+Bell, Michael D. Implementing a Successful Legal Outsourcing Engagement. The Ark Group and Managing Partner, 2009.

Sunday, November 15, 2009

Re-Adjustments in US Law Firm Capacity

Due to the rapidly deteriorating economy, many legal firms found themselves dangerously over-capacity in late 2008 and much of the year in 2009. A recent article featured in the National Law Journal presented survey findings from the AM 250 regarding the number of lawyers lost or gained over the past year. The findings concluded, “The total number of attorneys working at the top 250 law firms plunged by 5,259 lawyers. Put another way, it's as if all of the lawyers working at two firms the size of Jones Day vanished in 2009.”

As significant as this figure is, it doesn’t even include the number of legal support personnel impacted by the economic slowdown.

To manage global litigation and economic volatility, it may be a strategic consideration for law firms to develop more “on-demand” models. Designing an “on-demand” model allows the law firm to push the volatility of their fluctuating legal services onto an outside vendor. Due to their diverse client base, vendors are better prepared to handle variability by using the principle of diversification.

Leveraging the same principal of diversification, law firms often act as an outside resource to assist internal corporate legal departments better manage work overflows. As such, why should law firms absorb all of the variability risk of their clients?

Tuesday, November 10, 2009

Partners Seek New Models but Wary of LPOs - A Holistic Perspective

In a well-presented post on the Prism Legal blog, Ron Friedmann addresses the recent survey by LegalWeek regarding legal outsourcing.

The LegalWeek article, Partners Seek New Models but Wary of LPOs, features a survey of UK lawyers regarding outsourced legal services. The survey shows a reticence of United Kingdom lawyers to use outside and offshore vendors.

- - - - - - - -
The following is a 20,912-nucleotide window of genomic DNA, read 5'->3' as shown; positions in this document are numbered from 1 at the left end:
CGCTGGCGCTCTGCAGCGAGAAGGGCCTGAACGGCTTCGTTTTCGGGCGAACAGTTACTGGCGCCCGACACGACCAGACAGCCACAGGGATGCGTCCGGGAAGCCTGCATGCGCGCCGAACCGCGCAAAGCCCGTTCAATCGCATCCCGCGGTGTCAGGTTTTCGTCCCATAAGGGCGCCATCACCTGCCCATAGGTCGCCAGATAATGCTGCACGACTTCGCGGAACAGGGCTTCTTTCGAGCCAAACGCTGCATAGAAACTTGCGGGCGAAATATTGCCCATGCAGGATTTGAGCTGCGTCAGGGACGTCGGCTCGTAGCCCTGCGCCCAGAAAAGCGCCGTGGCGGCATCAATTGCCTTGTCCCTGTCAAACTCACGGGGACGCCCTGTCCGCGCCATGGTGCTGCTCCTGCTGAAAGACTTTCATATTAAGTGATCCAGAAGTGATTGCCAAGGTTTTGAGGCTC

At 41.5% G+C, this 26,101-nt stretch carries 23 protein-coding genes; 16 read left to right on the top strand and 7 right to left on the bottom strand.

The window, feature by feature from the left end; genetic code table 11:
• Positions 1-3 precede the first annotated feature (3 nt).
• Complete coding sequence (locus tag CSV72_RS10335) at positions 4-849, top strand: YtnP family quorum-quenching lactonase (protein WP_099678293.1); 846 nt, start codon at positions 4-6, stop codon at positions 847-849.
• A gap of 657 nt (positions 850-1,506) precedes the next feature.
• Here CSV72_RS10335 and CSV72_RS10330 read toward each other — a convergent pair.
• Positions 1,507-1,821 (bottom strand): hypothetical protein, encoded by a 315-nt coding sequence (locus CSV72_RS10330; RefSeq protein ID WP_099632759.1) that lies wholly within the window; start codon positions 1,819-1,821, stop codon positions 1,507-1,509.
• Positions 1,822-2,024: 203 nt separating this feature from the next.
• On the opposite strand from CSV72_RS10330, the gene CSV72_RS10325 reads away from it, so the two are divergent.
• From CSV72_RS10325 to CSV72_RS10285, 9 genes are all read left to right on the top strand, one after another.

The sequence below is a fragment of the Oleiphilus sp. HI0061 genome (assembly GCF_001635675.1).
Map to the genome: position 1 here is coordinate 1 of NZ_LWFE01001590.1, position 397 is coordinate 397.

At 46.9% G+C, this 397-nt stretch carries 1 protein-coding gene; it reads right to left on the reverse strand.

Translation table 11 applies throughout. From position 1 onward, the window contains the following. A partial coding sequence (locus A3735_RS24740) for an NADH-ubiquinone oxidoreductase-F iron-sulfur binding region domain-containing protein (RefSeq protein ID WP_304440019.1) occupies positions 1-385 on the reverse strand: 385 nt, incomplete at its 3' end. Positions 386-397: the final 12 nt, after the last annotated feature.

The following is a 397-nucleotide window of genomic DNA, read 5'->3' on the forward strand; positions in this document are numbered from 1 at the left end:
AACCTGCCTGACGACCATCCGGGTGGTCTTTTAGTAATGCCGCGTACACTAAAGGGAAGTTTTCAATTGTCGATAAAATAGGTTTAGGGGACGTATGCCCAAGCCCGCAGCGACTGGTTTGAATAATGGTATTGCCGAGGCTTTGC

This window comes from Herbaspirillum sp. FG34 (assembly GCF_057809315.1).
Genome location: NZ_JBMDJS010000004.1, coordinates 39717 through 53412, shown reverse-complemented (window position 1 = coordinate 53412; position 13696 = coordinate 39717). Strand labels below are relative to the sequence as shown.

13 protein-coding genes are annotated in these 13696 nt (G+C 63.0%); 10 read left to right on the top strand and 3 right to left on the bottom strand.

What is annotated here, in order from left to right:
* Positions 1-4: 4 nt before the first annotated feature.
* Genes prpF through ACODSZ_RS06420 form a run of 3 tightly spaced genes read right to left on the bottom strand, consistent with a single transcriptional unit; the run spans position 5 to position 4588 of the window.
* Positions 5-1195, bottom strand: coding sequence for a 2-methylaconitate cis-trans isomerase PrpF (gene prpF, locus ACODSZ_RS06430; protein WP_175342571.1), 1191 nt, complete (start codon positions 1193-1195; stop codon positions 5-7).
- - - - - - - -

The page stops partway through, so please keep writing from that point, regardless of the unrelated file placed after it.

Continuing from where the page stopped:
In his post, Friedmann provides a more holistic perspective for the survey extrapolations and writes regarding the survey, “My rule of thumb: once a new thing gets to the point that major legal publications run just this type of survey, it almost inevitably means wide-spread adoption cannot be that far off.”

Monday, November 2, 2009

Quantity vs. Quality

Some of the detractors of outsourced and offshore legal services invariably cite quality concerns as a top issue (along with security and reliability). What is often overlooked is that the same issues of managing quality are also quite apparent in the large-scale document review operations performed domestically, as well. The challenges of onshore quality management were outlined in a recent article appearing in the ABA Journal.

The true tipping point for the offshore legal services industry will be when offshore vendors can definitively demonstrate that they are producing superior quality to comparable onshore operations.

With appropriately structured outsourced legal services and discovery engagements, superior quality is attainable as a result of the following:

• A superior talent pool (composed of better educated and more motivated personnel)
• Cost advantages (gained when offshore vendors devote resources more economically toward managing and training staff)
• Process structuring (developed when vendors leverage their service delivery knowledge of outsourced business services to legal services)

These factors can lead to quality, but often do not do justice to demonstrate quality. Perhaps the best way to compare offshore work quality is to try it out first-hand. There are a number of ways to test drive prospective offshore vendors. The most infamous demonstration being the Milbank’s blind survey which resulted with the outsourcing vendor coming out on top on all criterion as compared to the existing internal legal support department.

We have always been proponents of basing alternative legal services delivery on other factors and not simply on cost advantages alone. If the quality is not satisfactory, there are no cost savings in the long run. Furthermore, by focusing only on the cost side of the equation, law firms and in-house counsel are leaving substantial value on the table such as improved services levels, quicker response times, more flexible business models and, most importantly, better quality.